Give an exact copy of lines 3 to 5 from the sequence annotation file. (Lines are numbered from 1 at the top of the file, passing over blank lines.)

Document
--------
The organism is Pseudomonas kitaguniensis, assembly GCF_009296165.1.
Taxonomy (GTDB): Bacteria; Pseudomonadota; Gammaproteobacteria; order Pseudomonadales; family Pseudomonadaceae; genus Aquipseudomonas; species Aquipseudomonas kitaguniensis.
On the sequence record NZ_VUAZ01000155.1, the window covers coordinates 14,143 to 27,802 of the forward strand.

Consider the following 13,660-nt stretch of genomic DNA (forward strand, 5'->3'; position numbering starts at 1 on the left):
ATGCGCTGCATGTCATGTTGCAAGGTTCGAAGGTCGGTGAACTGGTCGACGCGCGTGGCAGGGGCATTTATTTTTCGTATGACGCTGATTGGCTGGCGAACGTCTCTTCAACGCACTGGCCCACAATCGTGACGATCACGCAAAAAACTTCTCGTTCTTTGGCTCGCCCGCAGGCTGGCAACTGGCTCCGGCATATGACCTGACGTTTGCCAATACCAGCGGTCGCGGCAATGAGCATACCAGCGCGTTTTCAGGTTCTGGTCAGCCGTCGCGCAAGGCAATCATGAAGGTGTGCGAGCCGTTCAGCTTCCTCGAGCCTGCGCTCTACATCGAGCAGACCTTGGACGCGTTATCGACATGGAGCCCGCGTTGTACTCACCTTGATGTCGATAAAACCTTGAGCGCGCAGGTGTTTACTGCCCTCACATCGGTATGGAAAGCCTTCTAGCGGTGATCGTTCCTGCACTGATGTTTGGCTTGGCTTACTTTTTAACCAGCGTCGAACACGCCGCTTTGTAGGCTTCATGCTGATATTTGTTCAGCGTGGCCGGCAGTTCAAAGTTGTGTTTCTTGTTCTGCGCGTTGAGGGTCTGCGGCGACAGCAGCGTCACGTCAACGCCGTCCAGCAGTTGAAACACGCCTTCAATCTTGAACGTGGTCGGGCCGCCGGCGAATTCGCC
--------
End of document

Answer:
On the sequence record NZ_VUAZ01000155.1, the window covers coordinates 14,143 to 27,802 of the forward strand.

Consider the following 13,660-nt stretch of genomic DNA (forward strand, 5'->3'; position numbering starts at 1 on the left):
ATGCGCTGCATGTCATGTTGCAAGGTTCGAAGGTCGGTGAACTGGTCGACGCGCGTGGCAGGGGCATTTATTTTTCGTATGACGCTGATTGGCTGGCGAACGTCTCTTCAACGCACTGGCCCACAATCGTGACGATCACGCAAAAAACTTCTCGTTCTTTGGCTCGCCCGCAGGCTGGCAACTGGCTCCGGCATATGACCTGACGTTTGCCAATACCAGCGGTCGCGGCAATGAGCATACCAGCGCGTTTTCAGGTTCTGGTCAGCCGTCGCGCAAGGCAATCATGAAGGTGTGCGAGCCGTTCAGCTTCCTCGAGCCTGCGCTCTACATCGAGCAGACCTTGGACGCGTTATCGACATGGAGCCCGCGTTGTACTCACCTTGATGTCGATAAAACCTTGAGCGCGCAGGTGTTTACTGCCCTCACATCGGTATGGAAAGCCTTCTAGCGGTGATCGTTCCTGCACTGATGTTTGGCTTGGCTTACTTTTTAACCAGCGTCGAACACGCCGCTTTGTAGGCTTCATGCTGATATTTGTTCAGCGTGGCCGGCAGTTCAAAGTTGTGTTTCTTGTTCTGCGCGTTGAGGGTCTGCGGCGACAGCAGCGTCACGTCAACGCCGTCCAGCAGTTGAAACACGCCTTCAATCTTGAACGTGGTCGGGCCGCCGGCGAATTCGCC